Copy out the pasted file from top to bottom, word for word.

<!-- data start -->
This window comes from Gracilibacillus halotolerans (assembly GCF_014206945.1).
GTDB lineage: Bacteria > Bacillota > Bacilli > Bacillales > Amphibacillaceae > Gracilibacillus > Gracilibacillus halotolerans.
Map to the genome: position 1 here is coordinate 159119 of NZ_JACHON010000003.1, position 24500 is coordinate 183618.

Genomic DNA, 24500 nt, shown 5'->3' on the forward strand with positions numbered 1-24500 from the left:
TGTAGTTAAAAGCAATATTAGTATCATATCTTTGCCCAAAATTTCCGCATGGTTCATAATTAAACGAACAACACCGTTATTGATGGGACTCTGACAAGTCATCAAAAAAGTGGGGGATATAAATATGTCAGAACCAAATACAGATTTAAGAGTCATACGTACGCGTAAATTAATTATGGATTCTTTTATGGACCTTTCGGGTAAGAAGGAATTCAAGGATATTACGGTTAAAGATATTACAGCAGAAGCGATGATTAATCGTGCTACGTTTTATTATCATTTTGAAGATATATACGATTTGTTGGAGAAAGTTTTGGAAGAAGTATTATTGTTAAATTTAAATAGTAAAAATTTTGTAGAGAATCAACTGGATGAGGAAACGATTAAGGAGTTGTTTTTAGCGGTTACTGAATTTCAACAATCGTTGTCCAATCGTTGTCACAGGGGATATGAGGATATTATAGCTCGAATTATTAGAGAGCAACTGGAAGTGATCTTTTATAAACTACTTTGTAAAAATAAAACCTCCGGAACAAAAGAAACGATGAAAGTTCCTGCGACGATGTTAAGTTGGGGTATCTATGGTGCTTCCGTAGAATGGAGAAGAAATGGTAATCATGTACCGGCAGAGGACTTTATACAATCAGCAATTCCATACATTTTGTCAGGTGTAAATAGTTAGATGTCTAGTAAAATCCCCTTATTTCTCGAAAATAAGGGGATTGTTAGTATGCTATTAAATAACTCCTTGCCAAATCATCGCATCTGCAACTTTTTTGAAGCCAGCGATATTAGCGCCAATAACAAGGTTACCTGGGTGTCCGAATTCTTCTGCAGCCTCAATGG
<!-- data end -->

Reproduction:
This window comes from Gracilibacillus halotolerans (assembly GCF_014206945.1).
GTDB lineage: Bacteria > Bacillota > Bacilli > Bacillales > Amphibacillaceae > Gracilibacillus > Gracilibacillus halotolerans.
Map to the genome: position 1 here is coordinate 159119 of NZ_JACHON010000003.1, position 24500 is coordinate 183618.

Genomic DNA, 24500 nt, shown 5'->3' on the forward strand with positions numbered 1-24500 from the left:
TGTAGTTAAAAGCAATATTAGTATCATATCTTTGCCCAAAATTTCCGCATGGTTCATAATTAAACGAACAACACCGTTATTGATGGGACTCTGACAAGTCATCAAAAAAGTGGGGGATATAAATATGTCAGAACCAAATACAGATTTAAGAGTCATACGTACGCGTAAATTAATTATGGATTCTTTTATGGACCTTTCGGGTAAGAAGGAATTCAAGGATATTACGGTTAAAGATATTACAGCAGAAGCGATGATTAATCGTGCTACGTTTTATTATCATTTTGAAGATATATACGATTTGTTGGAGAAAGTTTTGGAAGAAGTATTATTGTTAAATTTAAATAGTAAAAATTTTGTAGAGAATCAACTGGATGAGGAAACGATTAAGGAGTTGTTTTTAGCGGTTACTGAATTTCAACAATCGTTGTCCAATCGTTGTCACAGGGGATATGAGGATATTATAGCTCGAATTATTAGAGAGCAACTGGAAGTGATCTTTTATAAACTACTTTGTAAAAATAAAACCTCCGGAACAAAAGAAACGATGAAAGTTCCTGCGACGATGTTAAGTTGGGGTATCTATGGTGCTTCCGTAGAATGGAGAAGAAATGGTAATCATGTACCGGCAGAGGACTTTATACAATCAGCAATTCCATACATTTTGTCAGGTGTAAATAGTTAGATGTCTAGTAAAATCCCCTTATTTCTCGAAAATAAGGGGATTGTTAGTATGCTATTAAATAACTCCTTGCCAAATCATCGCATCTGCAACTTTTTTGAAGCCAGCGATATTAGCGCCAATAACAAGGTTACCTGGGTGTCCGAATTCTTCTGCAGCCTCAATGG